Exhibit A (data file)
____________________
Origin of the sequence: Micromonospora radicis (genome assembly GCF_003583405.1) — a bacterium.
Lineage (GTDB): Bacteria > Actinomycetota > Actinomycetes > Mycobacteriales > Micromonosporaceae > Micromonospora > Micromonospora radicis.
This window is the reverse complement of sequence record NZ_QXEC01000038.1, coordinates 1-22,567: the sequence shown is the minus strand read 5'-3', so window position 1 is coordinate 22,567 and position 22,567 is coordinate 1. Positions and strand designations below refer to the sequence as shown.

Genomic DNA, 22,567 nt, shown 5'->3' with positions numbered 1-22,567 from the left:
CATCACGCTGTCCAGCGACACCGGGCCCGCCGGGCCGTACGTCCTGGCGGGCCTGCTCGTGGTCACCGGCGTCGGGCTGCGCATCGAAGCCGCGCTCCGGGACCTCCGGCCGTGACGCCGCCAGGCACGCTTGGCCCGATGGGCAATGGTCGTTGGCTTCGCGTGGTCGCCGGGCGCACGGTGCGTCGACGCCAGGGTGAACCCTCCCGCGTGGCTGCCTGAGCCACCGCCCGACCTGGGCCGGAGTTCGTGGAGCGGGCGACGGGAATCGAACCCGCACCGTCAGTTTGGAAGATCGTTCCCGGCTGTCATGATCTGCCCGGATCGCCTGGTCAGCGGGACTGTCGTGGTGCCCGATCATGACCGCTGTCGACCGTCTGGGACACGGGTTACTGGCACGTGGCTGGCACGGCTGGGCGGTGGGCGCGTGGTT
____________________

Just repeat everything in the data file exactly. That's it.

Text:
Origin of the sequence: Micromonospora radicis (genome assembly GCF_003583405.1) — a bacterium.
Lineage (GTDB): Bacteria > Actinomycetota > Actinomycetes > Mycobacteriales > Micromonosporaceae > Micromonospora > Micromonospora radicis.
This window is the reverse complement of sequence record NZ_QXEC01000038.1, coordinates 1-22,567: the sequence shown is the minus strand read 5'-3', so window position 1 is coordinate 22,567 and position 22,567 is coordinate 1. Positions and strand designations below refer to the sequence as shown.

Genomic DNA, 22,567 nt, shown 5'->3' with positions numbered 1-22,567 from the left:
CATCACGCTGTCCAGCGACACCGGGCCCGCCGGGCCGTACGTCCTGGCGGGCCTGCTCGTGGTCACCGGCGTCGGGCTGCGCATCGAAGCCGCGCTCCGGGACCTCCGGCCGTGACGCCGCCAGGCACGCTTGGCCCGATGGGCAATGGTCGTTGGCTTCGCGTGGTCGCCGGGCGCACGGTGCGTCGACGCCAGGGTGAACCCTCCCGCGTGGCTGCCTGAGCCACCGCCCGACCTGGGCCGGAGTTCGTGGAGCGGGCGACGGGAATCGAACCCGCACCGTCAGTTTGGAAGATCGTTCCCGGCTGTCATGATCTGCCCGGATCGCCTGGTCAGCGGGACTGTCGTGGTGCCCGATCATGACCGCTGTCGACCGTCTGGGACACGGGTTACTGGCACGTGGCTGGCACGGCTGGGCGGTGGGCGCGTGGTT